Carol Baker

Carol Baker was born in 1939 and grew up in Baltimore and Pasadena, Maryland. During the war, she collected tin foil and her mother volunteered with the Red Cross. Two of her uncles served in the war, one of whom liberated a concentration camp in Germany.

In this interview, Carol discusses her most vivid memories as a young girl growing up the war, including rationing and resource collection efforts. She also speaks about the experiences of family members and friends during this time, and celebrations as World War II concluded.

The End of the War

SB: Okay, what’s your earliest memory of World War II?

When the war was over [in 1945].

SB: Can you please describe it?

The war was over. We knew we were having a war with Germany, and when they announced it was over on the radio, everybody was hanging around the radio, because there wasn’t any TV. And when they announced it was over, we got an old siren out and rang it, and then people on the river started shooting off, people that had fireworks or something. I don’t know how come they had fireworks because it wasn’t 4th of July, but they shot off fires and flares. And it was all exciting. The kids were all excited and we were, “There’s one over there going up, and there’s one here!”

Effects on Everyday Life

SB: How did World War II affect your everyday life, like your family life and school? As you’re walking around your home, did you know the effects of the war?

We knew we couldn’t get certain foods. They were rationed and you had a little book. And when you went shopping you could use one of your stamps to get more butter or flour. I understand that tinfoil on the back of gum drops and everything; they took that off and we saved that. So we’d bring it home and had a ball. And I understand they never even used the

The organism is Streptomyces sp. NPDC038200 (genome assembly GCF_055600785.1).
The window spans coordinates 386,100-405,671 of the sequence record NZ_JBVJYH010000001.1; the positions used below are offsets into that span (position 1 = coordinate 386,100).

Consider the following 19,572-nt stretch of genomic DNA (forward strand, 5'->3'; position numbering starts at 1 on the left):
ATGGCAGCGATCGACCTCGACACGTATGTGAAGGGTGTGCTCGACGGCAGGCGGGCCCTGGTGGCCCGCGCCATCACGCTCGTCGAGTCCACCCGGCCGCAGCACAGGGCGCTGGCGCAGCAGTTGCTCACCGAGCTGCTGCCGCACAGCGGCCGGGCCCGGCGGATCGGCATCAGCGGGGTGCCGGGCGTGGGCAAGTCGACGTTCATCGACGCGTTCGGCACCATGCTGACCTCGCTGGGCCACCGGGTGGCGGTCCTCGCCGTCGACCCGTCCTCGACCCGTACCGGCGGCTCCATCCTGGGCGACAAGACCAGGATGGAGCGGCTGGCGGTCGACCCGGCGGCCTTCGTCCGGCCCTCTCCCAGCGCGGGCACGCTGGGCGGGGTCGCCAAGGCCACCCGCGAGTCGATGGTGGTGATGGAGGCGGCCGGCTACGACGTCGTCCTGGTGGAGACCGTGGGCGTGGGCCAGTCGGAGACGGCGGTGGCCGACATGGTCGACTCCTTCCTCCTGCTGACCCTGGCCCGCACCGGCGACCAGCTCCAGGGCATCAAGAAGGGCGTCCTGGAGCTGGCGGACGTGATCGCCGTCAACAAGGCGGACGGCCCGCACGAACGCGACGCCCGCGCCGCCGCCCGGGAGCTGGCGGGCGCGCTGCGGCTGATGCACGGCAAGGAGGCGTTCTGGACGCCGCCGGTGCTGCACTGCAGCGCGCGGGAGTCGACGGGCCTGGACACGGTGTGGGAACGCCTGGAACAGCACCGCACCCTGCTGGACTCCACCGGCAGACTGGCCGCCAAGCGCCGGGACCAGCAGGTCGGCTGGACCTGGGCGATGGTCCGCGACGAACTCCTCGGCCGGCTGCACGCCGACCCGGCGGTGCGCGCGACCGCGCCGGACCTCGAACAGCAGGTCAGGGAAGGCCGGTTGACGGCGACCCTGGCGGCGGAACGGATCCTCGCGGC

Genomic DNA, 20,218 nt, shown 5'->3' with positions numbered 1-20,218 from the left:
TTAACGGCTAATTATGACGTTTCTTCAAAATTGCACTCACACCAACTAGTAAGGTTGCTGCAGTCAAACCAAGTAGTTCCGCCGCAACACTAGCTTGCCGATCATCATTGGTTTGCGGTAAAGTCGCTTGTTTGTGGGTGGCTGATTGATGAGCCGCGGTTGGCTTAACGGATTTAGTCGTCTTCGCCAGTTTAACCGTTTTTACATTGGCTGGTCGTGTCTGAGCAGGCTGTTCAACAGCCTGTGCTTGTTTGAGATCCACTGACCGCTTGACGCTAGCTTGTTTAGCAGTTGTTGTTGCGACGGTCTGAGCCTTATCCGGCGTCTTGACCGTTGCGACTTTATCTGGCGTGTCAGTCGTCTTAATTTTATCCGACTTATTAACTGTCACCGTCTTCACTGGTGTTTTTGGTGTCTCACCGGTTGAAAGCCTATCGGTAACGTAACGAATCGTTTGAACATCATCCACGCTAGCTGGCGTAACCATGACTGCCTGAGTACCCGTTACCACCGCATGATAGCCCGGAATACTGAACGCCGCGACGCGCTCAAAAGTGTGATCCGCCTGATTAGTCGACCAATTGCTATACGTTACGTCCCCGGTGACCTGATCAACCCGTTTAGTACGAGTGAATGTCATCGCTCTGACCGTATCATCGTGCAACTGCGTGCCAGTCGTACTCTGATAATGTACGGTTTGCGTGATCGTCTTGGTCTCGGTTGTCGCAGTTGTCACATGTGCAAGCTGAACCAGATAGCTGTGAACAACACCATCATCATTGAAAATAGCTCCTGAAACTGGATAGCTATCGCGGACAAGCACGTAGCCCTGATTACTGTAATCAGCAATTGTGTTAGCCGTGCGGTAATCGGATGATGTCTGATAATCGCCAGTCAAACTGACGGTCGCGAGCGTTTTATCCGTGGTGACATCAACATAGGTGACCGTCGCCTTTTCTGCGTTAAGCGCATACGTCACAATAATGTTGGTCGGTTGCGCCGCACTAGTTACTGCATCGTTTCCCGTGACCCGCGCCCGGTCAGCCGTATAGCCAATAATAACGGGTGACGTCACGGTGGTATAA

tinfoil for the war effort.

We also could buy bonds at school, bring them in. And you bring in a quarter or something and put it towards a bond. But I was sort of young, so you just remember there were certain things you couldn’t get, foods.

Uncle Liberating a Prison Camp

My two uncles went in the war.

SB: Did you lose them or did they come home?

No, they came home. One of them was there when they opened one of the prisoner camps, and they said they saw the people just were starving to death. They threw dynamite in the pond and the fish came up. And they just ate the fish raw, they were so hungry. He was driving a truck in the war, and I remember him telling that story. But that’s all I remember.

Parent’s Friends from the War

SB: Did you know anyone who, besides your uncles, who got involved with the war? Best friends, best friends’ parents?

After the war, my parents had some friends visit. [One said] that he was on a submarine and for the German side. He said he was over off of Los Angeles, and they actually could see the United States. And my father got these two friends together, one was German and one was American, for a day picnic on the beach, and introduced them. And they talked about what they did, one from one side and one from the other side. But I was interested in swimming. I wasn’t interested in listening to what they were saying, except that this is unusual to have two submariners, one on the American side and one on the German side.

Reaction to the End of the War

SB: So how did you react? Like you said your earliest memory of the war was of it ending. How did you react, how did your whole family react once the war was over?

Everybody was so excited. It was just, people didn’t want to stay in their houses. They just wanted to go out and talk about it, and how lucky we are. And people coming home—when they came home, they had parades and people were just so happy. It was just like winning the World Series, only bigger. [laughs]